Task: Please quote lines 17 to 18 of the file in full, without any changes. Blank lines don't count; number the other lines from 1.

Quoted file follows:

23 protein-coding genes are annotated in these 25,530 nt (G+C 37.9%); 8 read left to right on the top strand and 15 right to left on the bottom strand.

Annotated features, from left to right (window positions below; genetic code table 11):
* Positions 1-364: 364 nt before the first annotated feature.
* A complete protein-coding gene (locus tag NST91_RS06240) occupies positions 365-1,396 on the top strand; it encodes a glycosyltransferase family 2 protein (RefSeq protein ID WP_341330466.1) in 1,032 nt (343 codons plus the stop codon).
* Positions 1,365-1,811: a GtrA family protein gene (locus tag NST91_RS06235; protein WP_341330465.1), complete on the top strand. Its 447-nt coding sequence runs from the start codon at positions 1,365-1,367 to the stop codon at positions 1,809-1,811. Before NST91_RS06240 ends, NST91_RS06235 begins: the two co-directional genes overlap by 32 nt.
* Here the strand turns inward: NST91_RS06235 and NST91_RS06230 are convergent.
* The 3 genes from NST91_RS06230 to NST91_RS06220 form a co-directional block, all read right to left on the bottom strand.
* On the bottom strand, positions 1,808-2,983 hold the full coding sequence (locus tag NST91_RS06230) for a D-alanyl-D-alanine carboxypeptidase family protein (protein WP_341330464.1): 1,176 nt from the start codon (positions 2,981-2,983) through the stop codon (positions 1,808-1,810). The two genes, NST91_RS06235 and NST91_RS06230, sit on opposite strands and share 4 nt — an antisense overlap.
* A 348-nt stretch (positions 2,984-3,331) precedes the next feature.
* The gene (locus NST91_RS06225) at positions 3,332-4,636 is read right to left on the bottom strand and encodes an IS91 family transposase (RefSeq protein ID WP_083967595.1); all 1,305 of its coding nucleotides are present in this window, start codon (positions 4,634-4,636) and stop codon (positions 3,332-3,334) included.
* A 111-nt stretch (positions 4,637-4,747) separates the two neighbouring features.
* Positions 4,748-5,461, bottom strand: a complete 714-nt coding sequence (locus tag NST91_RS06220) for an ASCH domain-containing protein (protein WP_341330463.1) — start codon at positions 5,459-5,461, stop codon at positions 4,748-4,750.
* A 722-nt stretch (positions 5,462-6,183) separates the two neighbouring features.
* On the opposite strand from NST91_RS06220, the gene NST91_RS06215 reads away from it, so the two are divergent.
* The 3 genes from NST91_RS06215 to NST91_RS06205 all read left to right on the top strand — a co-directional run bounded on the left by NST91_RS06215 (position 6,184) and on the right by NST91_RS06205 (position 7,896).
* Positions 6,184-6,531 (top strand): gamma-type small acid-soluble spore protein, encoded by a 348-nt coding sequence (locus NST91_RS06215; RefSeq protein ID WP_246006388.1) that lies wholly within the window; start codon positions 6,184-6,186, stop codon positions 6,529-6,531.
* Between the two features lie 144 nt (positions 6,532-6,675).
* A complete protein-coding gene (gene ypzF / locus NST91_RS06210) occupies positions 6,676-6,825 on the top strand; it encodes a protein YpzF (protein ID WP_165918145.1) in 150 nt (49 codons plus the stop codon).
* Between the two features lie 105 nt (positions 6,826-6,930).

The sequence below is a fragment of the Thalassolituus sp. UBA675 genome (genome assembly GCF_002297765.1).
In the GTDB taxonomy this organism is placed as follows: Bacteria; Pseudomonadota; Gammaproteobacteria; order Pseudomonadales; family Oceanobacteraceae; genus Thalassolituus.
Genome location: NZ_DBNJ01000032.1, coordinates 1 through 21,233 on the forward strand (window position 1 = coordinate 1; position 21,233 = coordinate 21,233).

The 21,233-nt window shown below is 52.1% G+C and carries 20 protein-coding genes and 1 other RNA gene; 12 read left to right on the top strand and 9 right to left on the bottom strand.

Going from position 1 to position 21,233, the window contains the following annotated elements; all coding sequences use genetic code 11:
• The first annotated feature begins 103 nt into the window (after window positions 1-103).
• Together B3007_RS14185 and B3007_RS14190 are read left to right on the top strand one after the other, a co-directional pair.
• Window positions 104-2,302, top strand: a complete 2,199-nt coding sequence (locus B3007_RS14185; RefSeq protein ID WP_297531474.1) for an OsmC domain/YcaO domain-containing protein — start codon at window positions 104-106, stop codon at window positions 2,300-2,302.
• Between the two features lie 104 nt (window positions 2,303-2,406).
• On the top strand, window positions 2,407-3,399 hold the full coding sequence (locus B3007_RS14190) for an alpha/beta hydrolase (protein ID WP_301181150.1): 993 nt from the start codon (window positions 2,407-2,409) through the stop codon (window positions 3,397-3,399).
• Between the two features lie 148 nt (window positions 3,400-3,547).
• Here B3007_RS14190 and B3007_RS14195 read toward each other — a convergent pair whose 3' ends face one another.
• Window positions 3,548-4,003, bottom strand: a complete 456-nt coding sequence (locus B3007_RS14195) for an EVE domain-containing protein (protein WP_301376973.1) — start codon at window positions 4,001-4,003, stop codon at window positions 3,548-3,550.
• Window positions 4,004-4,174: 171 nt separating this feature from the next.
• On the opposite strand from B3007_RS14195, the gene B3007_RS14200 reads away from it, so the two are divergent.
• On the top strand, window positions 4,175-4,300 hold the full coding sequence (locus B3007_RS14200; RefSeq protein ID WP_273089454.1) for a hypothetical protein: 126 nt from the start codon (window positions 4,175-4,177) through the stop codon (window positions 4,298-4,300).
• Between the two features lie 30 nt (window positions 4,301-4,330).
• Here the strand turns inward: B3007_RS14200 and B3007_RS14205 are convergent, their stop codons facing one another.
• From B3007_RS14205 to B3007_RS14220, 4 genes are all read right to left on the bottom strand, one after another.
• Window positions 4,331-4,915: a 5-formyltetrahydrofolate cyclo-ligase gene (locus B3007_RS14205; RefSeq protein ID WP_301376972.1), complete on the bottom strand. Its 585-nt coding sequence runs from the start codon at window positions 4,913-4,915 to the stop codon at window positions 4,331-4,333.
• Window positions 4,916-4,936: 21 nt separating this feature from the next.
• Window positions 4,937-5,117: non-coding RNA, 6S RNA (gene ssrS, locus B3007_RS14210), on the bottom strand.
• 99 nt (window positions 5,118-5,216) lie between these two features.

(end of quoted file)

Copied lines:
* Between the two features lie 144 nt (positions 6,532-6,675).
* A complete protein-coding gene (gene ypzF / locus NST91_RS06210) occupies positions 6,676-6,825 on the top strand; it encodes a protein YpzF (protein ID WP_165918145.1) in 150 nt (49 codons plus the stop codon).